“Three more grids,” Owen answered. “Beru, take Breanna inside and stay there.” Owen followed them down into the house and returned with three blast rifles. Luke took the rifle he was handed without argument. He had the distinct feeling that yesterday he would have been ordered into the kitchen with his aunt... today he was defending the homestead with the men. He checked the weapon and nodded his readiness.
In about five minutes the Sandpeople had breached the perimeter fence and were soon on the home. Luke, Owen, and Dyllan Stargazer each took up defending positions from the cover of the courtyard and fired on any Sandperson or bantha that came within range of their blast rifles.
The stand off ended quickly; it took only a few minutes to convince the Raiders that the homestead was well-secured, its inhabitants ready to defend themselves. After a few minute’s silence Owen glanced up at the suns which had now risen high overhead.
“They won’t be back today. But I want to make sure that fence is at full strength before tonight,” he added warily.
The three of them crossed the courtyard and marched into the kitchen. Aunt Beru had seen them coming from the kitchen window and was already working on breakfast when they came in (a couple more blast rifles sat ready near the window where she had been keeping watch). Owen and Dyllan set their weapons aside and seated themselves at the kitchen table as if nothing was awry. But when Breanna saw them come in she dropped what she was doing, and this time she threw herself at Luke.
Still holding the blast rifle in his left hand he snaked his other arm around her and held her against him, whispering that it was all right. She hugged him tightly for a long moment then pulled back and glanced around nervously, suddenly remembering what had happened earlier when she had spoken out of turn. But Luke only smiled at her nervous stare and worried appraisal of his swollen jaw.
“I’m okay,” he whispered.
She shook her head, looking down. “I’m so sorry, Luke,” she stammered, nervously ringing her hands as she took another step back. Then she froze and her eyes darted from her hands to his face. There was blood on her hands where she had hugged him. “You’re hurt. Aunt Breu!” she called.
Luke shook his head. “It’s nothing.”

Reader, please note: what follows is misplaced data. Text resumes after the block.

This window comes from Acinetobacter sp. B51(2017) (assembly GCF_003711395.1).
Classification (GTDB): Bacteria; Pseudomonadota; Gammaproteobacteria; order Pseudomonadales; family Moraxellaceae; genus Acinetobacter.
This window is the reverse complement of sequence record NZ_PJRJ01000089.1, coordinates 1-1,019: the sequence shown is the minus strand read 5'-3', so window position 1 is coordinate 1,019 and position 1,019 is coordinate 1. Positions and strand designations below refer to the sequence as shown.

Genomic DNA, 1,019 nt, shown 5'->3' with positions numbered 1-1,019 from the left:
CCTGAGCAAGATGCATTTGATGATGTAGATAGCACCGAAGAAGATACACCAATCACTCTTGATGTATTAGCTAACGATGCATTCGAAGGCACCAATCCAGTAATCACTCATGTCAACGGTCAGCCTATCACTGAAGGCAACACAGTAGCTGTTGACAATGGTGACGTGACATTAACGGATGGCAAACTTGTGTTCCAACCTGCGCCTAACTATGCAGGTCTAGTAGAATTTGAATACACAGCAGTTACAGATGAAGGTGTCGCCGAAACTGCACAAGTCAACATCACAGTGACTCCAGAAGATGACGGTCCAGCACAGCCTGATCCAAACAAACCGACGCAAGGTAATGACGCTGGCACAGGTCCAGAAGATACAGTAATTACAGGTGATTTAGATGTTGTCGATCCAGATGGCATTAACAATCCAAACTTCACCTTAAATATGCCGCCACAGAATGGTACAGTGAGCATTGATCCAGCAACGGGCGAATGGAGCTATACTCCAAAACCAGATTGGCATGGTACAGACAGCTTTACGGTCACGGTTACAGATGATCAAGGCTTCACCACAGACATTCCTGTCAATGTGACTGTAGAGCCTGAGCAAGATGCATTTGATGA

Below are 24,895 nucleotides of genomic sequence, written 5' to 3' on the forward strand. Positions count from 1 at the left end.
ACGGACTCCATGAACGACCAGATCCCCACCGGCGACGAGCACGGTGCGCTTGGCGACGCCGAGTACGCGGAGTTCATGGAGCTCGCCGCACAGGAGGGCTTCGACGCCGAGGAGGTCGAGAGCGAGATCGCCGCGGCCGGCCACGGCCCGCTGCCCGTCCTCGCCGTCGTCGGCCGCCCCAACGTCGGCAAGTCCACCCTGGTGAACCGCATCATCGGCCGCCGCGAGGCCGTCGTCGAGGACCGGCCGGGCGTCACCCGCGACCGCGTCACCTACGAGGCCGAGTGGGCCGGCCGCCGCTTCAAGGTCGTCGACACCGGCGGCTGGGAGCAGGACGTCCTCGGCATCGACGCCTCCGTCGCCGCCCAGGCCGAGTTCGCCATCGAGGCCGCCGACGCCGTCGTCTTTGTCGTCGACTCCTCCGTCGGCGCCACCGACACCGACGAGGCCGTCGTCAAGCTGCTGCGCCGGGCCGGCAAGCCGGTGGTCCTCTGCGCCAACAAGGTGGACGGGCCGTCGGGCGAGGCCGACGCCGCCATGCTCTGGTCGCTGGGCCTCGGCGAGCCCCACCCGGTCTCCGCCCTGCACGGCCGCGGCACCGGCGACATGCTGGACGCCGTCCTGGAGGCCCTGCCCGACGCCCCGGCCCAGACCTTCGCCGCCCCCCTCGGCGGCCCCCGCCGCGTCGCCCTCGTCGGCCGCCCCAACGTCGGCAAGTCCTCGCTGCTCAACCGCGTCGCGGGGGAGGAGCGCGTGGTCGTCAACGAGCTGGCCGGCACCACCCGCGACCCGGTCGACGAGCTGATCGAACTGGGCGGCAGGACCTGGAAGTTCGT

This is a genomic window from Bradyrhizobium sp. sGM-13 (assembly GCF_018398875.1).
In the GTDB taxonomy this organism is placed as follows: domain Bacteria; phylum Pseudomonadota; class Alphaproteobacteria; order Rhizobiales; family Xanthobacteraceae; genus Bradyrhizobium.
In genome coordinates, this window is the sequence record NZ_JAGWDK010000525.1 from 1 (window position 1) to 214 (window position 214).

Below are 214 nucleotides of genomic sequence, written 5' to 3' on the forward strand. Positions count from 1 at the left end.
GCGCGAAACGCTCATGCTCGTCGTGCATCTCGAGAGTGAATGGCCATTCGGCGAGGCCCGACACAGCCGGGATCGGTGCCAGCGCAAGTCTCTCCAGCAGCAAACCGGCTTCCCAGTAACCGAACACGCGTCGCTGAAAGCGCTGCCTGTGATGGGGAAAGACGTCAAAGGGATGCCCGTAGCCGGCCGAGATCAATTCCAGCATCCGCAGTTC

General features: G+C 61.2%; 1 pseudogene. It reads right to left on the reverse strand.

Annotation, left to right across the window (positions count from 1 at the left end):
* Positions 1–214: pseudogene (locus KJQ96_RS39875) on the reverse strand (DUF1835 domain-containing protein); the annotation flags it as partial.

“Sit down,” Beru ordered easily. Her medical kit was never far away, and she brought it with her now. Within a few seconds she had cleaned the wound and located the cause.
“It’s not deep.” Luke winced all the same as his aunt succeeded in extracting the pellet.
Owen stifled a curse. “How did that happen? I didn’t think they got that close.”
“They didn’t; that happened earlier,” Breanna said, suddenly remembering Luke’s response after the Sandpeople’s fire had hit the speeder bike.
“A hunting party spotted the landspeeder outside the cave after I uncovered it this morning,” Luke explained. “We had to make a quick break of it on the speeder bike.”
Owen shook his head in amazement. “You must’ve come pretty close to outrunning them.”
Luke grunted in pain as Beru finished cleaning the wound and applied a bandage, but he smiled at his uncle. “You mean for once you’re saying I wasn’t going fast enough?”
Breanna’s laugh became a sob in spite of herself, and she continued watching Luke worriedly until Beru wisely set her back to work on the breakfast.
Once Luke was patched up and all were fed, a quick check of the perimeter showed no sign of Tuscans so Breanna and her father made ready to go home.
“Soon as I get Brea home to her mother I’ll come back to return this,” he motioned to the blast rifle Owen had loaned them, “and I’ll help you and Luke get that fence up.”
Owen nodded. “Much obliged.”
“Luke.” Dyllan shook Luke’s hand and headed topside. Breanna followed a step or two then hesitated. She stood in the doorway for a few seconds. Then she rushed back to Luke and softly kissed him on the cheek before she ran outside after her father.
Luke blinked and forgot to breathe for a moment, causing Owen and Breu to laugh. Luke didn’t notice their amusement. He returned to the table absently rubbing his cheek and suddenly uninterested in his third helping of breakfast. If they had had any doubts about the story the two of them had told those doubts evaporated in one innocent moment. Only a first kiss left a mark like that.
For once Owen insisted that Luke go back to bed before seeing to his chores.
Beru tucked him in and she looked at Owen, mystified, when the door closed behind her. “Yesterday he was just a boy,” she whispered.
Owen patted her shoulder and steered his wife back toward the kitchen. They could both use one more cup of strong tea before the day’s work would finally begin.
So Let it Be Written Publishing © 2004